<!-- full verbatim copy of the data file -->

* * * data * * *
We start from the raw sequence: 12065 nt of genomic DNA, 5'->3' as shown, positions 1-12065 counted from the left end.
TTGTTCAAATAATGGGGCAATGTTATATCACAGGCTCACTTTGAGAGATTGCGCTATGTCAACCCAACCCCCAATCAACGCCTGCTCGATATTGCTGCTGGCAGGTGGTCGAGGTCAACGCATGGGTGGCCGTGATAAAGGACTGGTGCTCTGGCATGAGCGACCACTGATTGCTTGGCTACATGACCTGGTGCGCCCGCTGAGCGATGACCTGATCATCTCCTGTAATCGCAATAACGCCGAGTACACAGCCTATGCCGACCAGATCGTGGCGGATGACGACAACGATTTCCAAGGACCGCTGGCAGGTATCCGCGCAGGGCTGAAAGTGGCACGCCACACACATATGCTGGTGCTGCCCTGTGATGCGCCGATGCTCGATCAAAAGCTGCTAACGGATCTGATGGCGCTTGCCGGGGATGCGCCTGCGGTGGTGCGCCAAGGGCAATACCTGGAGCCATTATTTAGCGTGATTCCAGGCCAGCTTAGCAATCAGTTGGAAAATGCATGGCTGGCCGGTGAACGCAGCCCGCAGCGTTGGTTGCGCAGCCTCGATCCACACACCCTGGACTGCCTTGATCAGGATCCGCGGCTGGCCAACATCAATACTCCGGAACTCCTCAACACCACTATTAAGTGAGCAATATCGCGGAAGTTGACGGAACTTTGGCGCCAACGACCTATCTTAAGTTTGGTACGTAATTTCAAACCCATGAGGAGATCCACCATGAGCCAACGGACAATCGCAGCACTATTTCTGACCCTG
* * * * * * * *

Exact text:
We start from the raw sequence: 12065 nt of genomic DNA, 5'->3' as shown, positions 1-12065 counted from the left end.
TTGTTCAAATAATGGGGCAATGTTATATCACAGGCTCACTTTGAGAGATTGCGCTATGTCAACCCAACCCCCAATCAACGCCTGCTCGATATTGCTGCTGGCAGGTGGTCGAGGTCAACGCATGGGTGGCCGTGATAAAGGACTGGTGCTCTGGCATGAGCGACCACTGATTGCTTGGCTACATGACCTGGTGCGCCCGCTGAGCGATGACCTGATCATCTCCTGTAATCGCAATAACGCCGAGTACACAGCCTATGCCGACCAGATCGTGGCGGATGACGACAACGATTTCCAAGGACCGCTGGCAGGTATCCGCGCAGGGCTGAAAGTGGCACGCCACACACATATGCTGGTGCTGCCCTGTGATGCGCCGATGCTCGATCAAAAGCTGCTAACGGATCTGATGGCGCTTGCCGGGGATGCGCCTGCGGTGGTGCGCCAAGGGCAATACCTGGAGCCATTATTTAGCGTGATTCCAGGCCAGCTTAGCAATCAGTTGGAAAATGCATGGCTGGCCGGTGAACGCAGCCCGCAGCGTTGGTTGCGCAGCCTCGATCCACACACCCTGGACTGCCTTGATCAGGATCCGCGGCTGGCCAACATCAATACTCCGGAACTCCTCAACACCACTATTAAGTGAGCAATATCGCGGAAGTTGACGGAACTTTGGCGCCAACGACCTATCTTAAGTTTGGTACGTAATTTCAAACCCATGAGGAGATCCACCATGAGCCAACGGACAATCGCAGCACTATTTCTGACCCTG